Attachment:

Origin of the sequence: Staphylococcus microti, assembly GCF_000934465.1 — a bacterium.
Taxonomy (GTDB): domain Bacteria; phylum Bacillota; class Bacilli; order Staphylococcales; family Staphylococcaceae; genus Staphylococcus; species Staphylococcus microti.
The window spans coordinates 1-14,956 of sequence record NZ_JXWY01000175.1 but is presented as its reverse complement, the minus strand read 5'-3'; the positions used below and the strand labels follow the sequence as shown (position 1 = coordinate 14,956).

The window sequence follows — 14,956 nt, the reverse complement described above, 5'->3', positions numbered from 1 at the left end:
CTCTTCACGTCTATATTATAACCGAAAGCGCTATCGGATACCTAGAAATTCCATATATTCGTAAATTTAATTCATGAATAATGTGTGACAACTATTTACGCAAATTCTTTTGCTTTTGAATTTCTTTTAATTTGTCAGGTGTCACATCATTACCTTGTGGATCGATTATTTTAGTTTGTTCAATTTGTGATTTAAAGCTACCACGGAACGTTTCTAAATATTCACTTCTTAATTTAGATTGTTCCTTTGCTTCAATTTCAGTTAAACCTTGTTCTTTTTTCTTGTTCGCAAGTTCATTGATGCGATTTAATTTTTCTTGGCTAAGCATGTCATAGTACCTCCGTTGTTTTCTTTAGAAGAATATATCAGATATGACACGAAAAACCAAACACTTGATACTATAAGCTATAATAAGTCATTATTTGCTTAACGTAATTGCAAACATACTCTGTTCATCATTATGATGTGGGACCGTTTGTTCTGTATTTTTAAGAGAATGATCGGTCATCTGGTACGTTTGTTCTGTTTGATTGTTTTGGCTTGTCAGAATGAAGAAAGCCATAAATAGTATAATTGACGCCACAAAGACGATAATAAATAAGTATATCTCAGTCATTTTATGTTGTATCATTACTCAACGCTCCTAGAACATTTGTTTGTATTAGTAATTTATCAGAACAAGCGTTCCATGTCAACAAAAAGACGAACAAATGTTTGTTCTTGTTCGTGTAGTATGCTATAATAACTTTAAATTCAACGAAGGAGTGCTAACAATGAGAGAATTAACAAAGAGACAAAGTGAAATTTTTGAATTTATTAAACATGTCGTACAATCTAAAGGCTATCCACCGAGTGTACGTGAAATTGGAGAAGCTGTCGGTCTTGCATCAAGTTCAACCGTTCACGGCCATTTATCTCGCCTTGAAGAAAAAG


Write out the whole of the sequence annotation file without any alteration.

Origin of the sequence: Staphylococcus microti, assembly GCF_000934465.1 — a bacterium.
Taxonomy (GTDB): domain Bacteria; phylum Bacillota; class Bacilli; order Staphylococcales; family Staphylococcaceae; genus Staphylococcus; species Staphylococcus microti.
The window spans coordinates 1-14,956 of sequence record NZ_JXWY01000175.1 but is presented as its reverse complement, the minus strand read 5'-3'; the positions used below and the strand labels follow the sequence as shown (position 1 = coordinate 14,956).

The window sequence follows — 14,956 nt, the reverse complement described above, 5'->3', positions numbered from 1 at the left end:
CTCTTCACGTCTATATTATAACCGAAAGCGCTATCGGATACCTAGAAATTCCATATATTCGTAAATTTAATTCATGAATAATGTGTGACAACTATTTACGCAAATTCTTTTGCTTTTGAATTTCTTTTAATTTGTCAGGTGTCACATCATTACCTTGTGGATCGATTATTTTAGTTTGTTCAATTTGTGATTTAAAGCTACCACGGAACGTTTCTAAATATTCACTTCTTAATTTAGATTGTTCCTTTGCTTCAATTTCAGTTAAACCTTGTTCTTTTTTCTTGTTCGCAAGTTCATTGATGCGATTTAATTTTTCTTGGCTAAGCATGTCATAGTACCTCCGTTGTTTTCTTTAGAAGAATATATCAGATATGACACGAAAAACCAAACACTTGATACTATAAGCTATAATAAGTCATTATTTGCTTAACGTAATTGCAAACATACTCTGTTCATCATTATGATGTGGGACCGTTTGTTCTGTATTTTTAAGAGAATGATCGGTCATCTGGTACGTTTGTTCTGTTTGATTGTTTTGGCTTGTCAGAATGAAGAAAGCCATAAATAGTATAATTGACGCCACAAAGACGATAATAAATAAGTATATCTCAGTCATTTTATGTTGTATCATTACTCAACGCTCCTAGAACATTTGTTTGTATTAGTAATTTATCAGAACAAGCGTTCCATGTCAACAAAAAGACGAACAAATGTTTGTTCTTGTTCGTGTAGTATGCTATAATAACTTTAAATTCAACGAAGGAGTGCTAACAATGAGAGAATTAACAAAGAGACAAAGTGAAATTTTTGAATTTATTAAACATGTCGTACAATCTAAAGGCTATCCACCGAGTGTACGTGAAATTGGAGAAGCTGTCGGTCTTGCATCAAGTTCAACCGTTCACGGCCATTTATCTCGCCTTGAAGAAAAAG